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131  CLOTHING / Clothing: Completed Projects: Reconstructed / raWr! monster pants! tutorial! on: April 21, 2005 12:06:57 PM
My favorite jeans got a hole in the knee, and I didn't fix it right away, so it got worse and worse until it was all the way across the knee, almost from seam to seam. I didn't want it to keep getting worse, and I didn't want to recon my jeans into a skirt or anything else. They fit so perfectly! So...



http://geocities.com/dooneyfrenzy/craftster/pantsfar.txt
Now I have monster pants.
http://geocities.com/dooneyfrenzy/craftster/pantsclose.txt
And here's how to do it:
http://geocities.com/dooneyfrenzy/craftster/tutorials/mptuta.txt
http://geocities.com/dooneyfrenzy/craftster/tutorials/mptutb.txt
132  MISCELLANEOUS TOPICS / Stitch And BOTCH / Next time I'll use a pattern on: April 15, 2005 08:10:17 AM
My husband and I found some fun Spiderman material, so I decided to make PJ pants for him, since he works third shift and spends a lot of his home time in pajama pants. I figured I'd just trace a pair of his existing pants and work from that. So I finished them except for hemming, had him try them on, and they barely covered his buttcrack! It was horrible. I attached a black fleece waistband, and they don't look too too bad, but he has yet to wear them. Next time I spring for licensed fabric, I'll use a pattern.
133  CLOTHING / Clothing: Completed Projects: Reconstructed / Crisscross strap tank - tutorial now, img heavy on: April 13, 2005 08:07:25 AM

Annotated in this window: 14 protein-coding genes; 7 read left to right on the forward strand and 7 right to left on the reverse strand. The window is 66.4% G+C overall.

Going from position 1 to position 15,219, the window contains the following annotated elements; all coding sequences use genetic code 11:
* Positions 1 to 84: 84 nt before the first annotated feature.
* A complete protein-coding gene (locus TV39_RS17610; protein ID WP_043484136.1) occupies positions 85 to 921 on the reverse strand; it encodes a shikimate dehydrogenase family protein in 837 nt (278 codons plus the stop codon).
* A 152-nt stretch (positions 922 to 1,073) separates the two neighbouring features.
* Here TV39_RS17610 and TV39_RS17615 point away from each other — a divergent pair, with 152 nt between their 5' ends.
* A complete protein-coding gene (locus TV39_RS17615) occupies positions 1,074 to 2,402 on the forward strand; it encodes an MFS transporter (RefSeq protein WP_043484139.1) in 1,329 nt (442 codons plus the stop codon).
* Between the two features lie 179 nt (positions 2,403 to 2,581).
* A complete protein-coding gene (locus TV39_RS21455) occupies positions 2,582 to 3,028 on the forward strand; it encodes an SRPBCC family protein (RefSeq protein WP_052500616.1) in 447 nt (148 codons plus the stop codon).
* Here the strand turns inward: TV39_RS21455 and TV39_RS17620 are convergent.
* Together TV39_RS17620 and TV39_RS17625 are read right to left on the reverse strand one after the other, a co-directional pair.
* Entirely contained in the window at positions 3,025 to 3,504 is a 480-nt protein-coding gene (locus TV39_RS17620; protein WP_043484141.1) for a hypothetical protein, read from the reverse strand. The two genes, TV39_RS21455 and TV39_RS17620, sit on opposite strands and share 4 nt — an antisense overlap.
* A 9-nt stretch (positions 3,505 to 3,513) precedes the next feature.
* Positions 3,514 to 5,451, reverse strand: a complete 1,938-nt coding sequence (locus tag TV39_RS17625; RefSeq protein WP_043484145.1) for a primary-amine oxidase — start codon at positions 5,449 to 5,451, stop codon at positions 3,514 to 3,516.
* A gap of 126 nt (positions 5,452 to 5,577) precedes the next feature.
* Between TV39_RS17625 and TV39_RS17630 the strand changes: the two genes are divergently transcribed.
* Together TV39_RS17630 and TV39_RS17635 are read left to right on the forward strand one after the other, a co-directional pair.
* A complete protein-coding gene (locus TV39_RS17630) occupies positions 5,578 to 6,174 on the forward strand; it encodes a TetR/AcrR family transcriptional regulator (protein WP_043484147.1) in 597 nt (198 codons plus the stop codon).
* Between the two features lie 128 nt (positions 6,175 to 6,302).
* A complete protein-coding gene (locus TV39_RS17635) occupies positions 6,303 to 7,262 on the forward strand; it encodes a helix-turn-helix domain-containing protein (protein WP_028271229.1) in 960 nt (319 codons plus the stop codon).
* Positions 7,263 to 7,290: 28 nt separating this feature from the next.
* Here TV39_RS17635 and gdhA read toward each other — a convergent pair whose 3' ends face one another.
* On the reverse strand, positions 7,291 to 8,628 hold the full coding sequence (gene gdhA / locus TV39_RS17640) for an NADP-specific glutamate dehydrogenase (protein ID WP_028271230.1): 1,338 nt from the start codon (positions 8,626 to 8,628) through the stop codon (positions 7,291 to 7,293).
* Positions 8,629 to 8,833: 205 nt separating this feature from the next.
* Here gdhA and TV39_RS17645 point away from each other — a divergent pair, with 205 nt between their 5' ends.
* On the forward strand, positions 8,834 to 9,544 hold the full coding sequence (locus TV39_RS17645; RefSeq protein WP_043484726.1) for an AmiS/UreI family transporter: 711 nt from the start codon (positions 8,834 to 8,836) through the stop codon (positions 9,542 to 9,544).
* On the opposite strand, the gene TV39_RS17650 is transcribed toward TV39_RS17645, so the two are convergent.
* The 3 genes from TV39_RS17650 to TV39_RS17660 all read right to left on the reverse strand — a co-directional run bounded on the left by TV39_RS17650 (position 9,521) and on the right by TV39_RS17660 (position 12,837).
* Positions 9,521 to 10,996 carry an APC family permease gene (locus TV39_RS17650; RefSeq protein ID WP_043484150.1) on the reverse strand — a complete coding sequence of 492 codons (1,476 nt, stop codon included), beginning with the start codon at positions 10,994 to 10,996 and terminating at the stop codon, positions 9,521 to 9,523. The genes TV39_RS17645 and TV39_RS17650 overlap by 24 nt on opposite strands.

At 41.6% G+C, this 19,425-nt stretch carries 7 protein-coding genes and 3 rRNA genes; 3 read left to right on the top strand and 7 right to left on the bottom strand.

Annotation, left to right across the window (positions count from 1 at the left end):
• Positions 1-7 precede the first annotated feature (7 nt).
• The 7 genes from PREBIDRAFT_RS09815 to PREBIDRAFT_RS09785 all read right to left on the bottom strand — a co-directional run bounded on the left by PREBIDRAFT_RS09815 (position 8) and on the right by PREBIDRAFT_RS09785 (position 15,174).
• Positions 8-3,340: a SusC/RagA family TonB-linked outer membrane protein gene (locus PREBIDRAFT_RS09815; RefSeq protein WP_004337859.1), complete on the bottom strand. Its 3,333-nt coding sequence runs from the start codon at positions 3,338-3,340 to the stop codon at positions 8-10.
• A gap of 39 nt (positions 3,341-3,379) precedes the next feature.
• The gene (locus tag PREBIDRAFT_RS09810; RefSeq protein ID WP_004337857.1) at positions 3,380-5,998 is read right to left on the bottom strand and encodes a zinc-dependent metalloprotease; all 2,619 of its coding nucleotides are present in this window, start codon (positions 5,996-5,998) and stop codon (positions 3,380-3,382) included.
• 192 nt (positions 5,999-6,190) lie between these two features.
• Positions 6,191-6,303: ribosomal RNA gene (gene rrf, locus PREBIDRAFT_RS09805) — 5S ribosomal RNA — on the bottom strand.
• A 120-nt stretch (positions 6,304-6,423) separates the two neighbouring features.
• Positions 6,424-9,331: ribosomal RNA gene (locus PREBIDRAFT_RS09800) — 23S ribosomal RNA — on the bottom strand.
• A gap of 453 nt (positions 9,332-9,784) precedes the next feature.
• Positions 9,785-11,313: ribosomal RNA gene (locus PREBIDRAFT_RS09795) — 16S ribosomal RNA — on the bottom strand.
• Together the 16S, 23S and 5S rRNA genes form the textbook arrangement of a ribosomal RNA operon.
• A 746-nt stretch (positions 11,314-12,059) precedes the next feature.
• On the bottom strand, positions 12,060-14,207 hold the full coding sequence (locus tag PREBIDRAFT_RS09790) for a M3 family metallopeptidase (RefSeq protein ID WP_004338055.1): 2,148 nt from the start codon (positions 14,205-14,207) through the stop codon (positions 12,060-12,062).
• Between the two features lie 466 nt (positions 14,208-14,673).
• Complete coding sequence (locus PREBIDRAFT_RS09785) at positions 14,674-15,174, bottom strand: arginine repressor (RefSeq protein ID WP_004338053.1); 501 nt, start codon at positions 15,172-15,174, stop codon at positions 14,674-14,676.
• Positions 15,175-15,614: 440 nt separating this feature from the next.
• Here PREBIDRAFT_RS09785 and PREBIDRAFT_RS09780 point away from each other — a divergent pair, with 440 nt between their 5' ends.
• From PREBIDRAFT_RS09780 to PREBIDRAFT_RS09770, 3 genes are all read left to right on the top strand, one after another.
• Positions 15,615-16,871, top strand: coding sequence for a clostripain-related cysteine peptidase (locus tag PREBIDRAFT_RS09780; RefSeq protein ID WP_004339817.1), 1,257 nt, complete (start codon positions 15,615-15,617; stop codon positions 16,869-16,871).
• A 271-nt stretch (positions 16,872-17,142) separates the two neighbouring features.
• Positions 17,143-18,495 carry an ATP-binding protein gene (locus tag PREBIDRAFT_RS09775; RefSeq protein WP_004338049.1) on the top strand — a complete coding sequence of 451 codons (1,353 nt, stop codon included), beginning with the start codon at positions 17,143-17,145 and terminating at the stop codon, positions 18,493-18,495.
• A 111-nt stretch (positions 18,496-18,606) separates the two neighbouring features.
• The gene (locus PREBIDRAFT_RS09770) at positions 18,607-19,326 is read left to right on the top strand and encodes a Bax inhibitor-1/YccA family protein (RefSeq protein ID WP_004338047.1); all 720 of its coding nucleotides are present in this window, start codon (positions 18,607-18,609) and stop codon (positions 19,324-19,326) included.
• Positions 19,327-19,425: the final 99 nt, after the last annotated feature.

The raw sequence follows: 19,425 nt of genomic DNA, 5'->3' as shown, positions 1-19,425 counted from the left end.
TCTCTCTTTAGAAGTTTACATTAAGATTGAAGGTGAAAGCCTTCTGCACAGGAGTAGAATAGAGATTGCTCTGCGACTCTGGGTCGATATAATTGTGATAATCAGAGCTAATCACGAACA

I made this from a size L t-shirt that I loved but never wore. Five Iron Frenzy was my favorite band, and I missed a concert but gave somebody money to buy me a shirt. They came back with this (I never remember to take pictures before I start), but it was too big.

I traced an American Eagle tank I liked, and came up with this:

http://geocities.com/dooneyfrenzy/craftster/smurffront.txt
and here's the back:
http://geocities.com/dooneyfrenzy/craftster/smurfback.txt

start with a t-shirt (obviously)
http://www.geocities.com/dooneyfrenzy/craftster/tutorials/cct01.txt
do this kind of thing to it:
http://www.geocities.com/dooneyfrenzy/craftster/tutorials/cct02.txt
If the sides fit you fine, then you don't have to mess with re-sewing them, but what I did is cut the shape I wanted out of the front and a wide rectangle out of the back, the height of one side of the front:
http://www.geocities.com/dooneyfrenzy/craftster/tutorials/cct03.txt